Plantation fires: What to do with burnt trees?

It has been an exceptional fire season in the Cape, with many hectares of fynbos veld and plantations being burnt. The skeletons of many trees and protea bushes starkly stand within the burnt-out landscape. The question is: should the wood industry still use the trees that have survived such plantation fires? “From an economic and…

Biologists blunt the sting of a tree-killing alien wasp

The Sirex wasp and its deadly passenger have brought the prospect of ruin to the pine industry, but geneticists have a shrewd plan to fight back. Wasps – some black, others black and orange – are pinned to a board of blue rubber foam. One begins to twitch and you register that some of them…

Biltong research on a tropical island

Having to visit a tropical island to do research on biltong? It sounds almost too good to be true, but that’s the experience that Maxine Jones had when she visited Reunion Island as part of her PhD studies in food science. She visited this French territory close to Mauritius to use ultrasound equipment available at…

Bushmen cure-all offers locals a sustainable income

The commercial potential of intoxicating kougoed, or Sceletium tortuosum, is reinvigorating a Nourivier community in the Northern Cape. Oom Jap, a Nourivier resident and traditional healer, and I stand in the shadow of one of the new buildings at the Council for Scientific and Industrial Research’s (CSIR) kougoed project in the Northern Cape. Even though…

Climate change, farming and profits: It all depends

How will climate change affect the profit margins of farming endeavours throughout South Africa? It all depends on how rainfall, temperature and the subsequent need for irrigation will change the yield and quality of produce being farmed, region by region. So says agricultural economists Dr Hamman Oosthuizen, who used farms in Hoedspruit, Carolina, Moorreesburg and…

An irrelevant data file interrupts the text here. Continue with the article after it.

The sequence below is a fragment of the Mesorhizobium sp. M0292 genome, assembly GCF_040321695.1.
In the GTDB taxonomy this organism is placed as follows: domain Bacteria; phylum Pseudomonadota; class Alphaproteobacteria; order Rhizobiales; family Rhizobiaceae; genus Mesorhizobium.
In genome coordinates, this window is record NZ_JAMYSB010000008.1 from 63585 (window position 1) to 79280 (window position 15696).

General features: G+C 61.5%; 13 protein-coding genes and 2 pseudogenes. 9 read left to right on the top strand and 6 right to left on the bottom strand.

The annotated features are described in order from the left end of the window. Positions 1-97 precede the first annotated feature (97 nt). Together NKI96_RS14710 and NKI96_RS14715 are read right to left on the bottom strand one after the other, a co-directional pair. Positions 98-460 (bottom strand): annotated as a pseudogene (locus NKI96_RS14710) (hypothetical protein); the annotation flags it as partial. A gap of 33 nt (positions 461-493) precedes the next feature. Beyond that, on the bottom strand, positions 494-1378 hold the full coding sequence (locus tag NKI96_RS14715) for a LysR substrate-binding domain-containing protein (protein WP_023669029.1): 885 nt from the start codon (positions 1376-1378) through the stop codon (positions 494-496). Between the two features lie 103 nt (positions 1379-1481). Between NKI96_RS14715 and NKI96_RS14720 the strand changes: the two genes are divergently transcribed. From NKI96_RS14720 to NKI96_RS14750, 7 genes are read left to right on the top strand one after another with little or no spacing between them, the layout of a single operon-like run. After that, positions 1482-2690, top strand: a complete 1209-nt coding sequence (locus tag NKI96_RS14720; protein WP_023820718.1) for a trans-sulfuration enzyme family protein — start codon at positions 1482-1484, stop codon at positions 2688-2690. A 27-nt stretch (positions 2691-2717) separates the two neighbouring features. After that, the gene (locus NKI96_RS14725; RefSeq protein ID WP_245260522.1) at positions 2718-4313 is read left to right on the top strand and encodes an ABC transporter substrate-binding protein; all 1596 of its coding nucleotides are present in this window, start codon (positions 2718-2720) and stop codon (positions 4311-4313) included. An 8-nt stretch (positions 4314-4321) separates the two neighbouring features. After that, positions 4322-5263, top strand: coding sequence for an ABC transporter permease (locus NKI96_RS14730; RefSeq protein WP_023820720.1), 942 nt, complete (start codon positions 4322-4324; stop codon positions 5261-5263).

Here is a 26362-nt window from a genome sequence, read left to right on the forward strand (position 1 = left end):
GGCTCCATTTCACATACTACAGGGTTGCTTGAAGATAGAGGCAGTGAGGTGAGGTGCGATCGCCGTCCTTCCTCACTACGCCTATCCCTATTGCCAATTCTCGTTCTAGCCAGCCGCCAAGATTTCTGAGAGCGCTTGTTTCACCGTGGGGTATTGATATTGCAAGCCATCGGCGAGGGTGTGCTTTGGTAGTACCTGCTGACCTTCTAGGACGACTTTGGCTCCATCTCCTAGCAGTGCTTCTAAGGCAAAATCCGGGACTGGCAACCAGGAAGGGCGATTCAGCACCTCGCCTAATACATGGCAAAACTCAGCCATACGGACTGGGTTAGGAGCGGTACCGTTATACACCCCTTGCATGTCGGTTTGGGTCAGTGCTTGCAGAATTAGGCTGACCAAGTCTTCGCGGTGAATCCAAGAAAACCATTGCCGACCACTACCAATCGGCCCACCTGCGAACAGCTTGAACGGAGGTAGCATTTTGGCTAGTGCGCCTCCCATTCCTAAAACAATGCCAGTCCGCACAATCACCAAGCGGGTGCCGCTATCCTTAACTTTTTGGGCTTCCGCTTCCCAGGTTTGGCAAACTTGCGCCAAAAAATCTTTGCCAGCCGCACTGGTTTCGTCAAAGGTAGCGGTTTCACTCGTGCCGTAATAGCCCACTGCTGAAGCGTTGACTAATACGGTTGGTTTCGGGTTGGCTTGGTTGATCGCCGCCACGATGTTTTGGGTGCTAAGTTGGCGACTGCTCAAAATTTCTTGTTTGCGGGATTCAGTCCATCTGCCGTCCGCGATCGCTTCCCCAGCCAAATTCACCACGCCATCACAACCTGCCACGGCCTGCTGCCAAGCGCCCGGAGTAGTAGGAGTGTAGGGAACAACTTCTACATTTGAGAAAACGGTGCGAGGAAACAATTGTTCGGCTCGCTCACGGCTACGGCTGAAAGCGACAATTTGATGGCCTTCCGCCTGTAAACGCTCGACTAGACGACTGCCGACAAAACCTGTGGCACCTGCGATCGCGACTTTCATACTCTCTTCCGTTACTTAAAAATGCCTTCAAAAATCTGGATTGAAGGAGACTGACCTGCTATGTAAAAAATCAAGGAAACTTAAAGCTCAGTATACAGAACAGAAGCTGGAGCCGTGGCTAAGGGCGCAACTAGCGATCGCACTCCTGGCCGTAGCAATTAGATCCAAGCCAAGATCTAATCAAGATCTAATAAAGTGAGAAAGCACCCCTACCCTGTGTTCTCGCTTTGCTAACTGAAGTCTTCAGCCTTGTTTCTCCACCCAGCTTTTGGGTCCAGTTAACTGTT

Products of origin: taking a page from the Rooibos industry’s book

The ins and outs of trade law is a science in itself. For a case study with a very distinct local flavour, there’s none better than the story about how the geographic status of South Africa’s Rooibos tea industry was recognised by the European Union. It is featured in the book Developing Geographical Indications in the…

Doctoring bananas

Plant pathologist Dr Diane Mostert is helping to unravel some of the intricacies surrounding the genetic make-up of a fungus that is devastating banana plantations worldwide. As part of her doctoral studies, this recent Stellenbosch University graduate investigated the diversity and distribution of Fusarium oxysporum f. sp. cubense (also known as Foc) in Asian countries…

Sunblock for your apples, anyone?

When horticulturalist Dr Elmi Lötze of Stellenbosch University set out to test a mineral mixture on ‘Golden Delicious’ apples, she was hoping that it would help reduce bitter pit which causes dark spots to form on the fruit. Instead, she found that it worked quite well as a “sunblock” that could save apple farmers a…

Mobile lab does cows a service

Gloved hands hold a long syringe. Fluorescent lighting blinks off the white surfaces as Masindi Mphaphathi, an animal researcher at the Agricultural Research Centre, gently pushes the plunger. He is demonstrating, in the back of the ARC’s mobile clinic, how to artificially inseminate a cow. “The idea is to provide [livestock reproduction] services for farmers…

Klink ‘n glasie Pinotage op Perold

Op die stories agter ontdekkings – en heel dikwels die toevalligheid waarmee dit gemaak word kan mens gerus meer gereeld ‘n glasie klink.Neem nou byvoorbeeld die verhaal agter Suid-Afrika se Pinotage wyn…  ‘n Jaar of wat gelede loer ek in by ‘n tweedehandse boekverkoping op Hermanus. En daar loop ek ‘n effe verweerde rooiwynkleurige boek…